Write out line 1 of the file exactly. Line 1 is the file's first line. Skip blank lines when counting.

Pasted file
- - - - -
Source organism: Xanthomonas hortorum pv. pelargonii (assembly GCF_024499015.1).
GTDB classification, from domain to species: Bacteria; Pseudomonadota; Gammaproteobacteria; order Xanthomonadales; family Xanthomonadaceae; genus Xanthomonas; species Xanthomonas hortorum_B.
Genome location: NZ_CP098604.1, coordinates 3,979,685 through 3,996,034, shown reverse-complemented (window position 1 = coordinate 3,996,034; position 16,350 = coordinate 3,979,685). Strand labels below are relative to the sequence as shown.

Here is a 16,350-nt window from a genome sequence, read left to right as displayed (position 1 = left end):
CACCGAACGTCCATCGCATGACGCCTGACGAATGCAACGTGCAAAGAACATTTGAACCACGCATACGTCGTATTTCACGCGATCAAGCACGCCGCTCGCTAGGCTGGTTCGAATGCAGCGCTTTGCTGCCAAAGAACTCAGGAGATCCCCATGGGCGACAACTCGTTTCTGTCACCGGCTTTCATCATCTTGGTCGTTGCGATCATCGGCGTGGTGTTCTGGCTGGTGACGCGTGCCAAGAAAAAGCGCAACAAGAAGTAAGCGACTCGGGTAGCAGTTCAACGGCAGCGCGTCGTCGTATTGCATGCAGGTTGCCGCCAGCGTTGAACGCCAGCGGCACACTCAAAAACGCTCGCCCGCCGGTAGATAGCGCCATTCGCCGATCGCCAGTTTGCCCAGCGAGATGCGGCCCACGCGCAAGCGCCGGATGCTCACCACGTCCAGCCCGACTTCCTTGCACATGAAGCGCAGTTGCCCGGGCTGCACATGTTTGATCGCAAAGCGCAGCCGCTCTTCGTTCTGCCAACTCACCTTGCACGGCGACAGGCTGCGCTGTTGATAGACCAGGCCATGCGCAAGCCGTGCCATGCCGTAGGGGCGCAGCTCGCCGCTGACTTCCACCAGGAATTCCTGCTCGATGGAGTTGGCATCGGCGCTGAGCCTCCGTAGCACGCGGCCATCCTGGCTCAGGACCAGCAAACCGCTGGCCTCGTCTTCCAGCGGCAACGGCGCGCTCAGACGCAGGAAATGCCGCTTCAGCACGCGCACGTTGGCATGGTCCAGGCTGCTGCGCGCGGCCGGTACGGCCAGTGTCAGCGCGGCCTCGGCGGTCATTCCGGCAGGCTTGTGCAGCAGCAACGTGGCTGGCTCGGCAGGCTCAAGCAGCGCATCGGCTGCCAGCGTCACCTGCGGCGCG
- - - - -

Source organism: Xanthomonas hortorum pv. pelargonii (assembly GCF_024499015.1).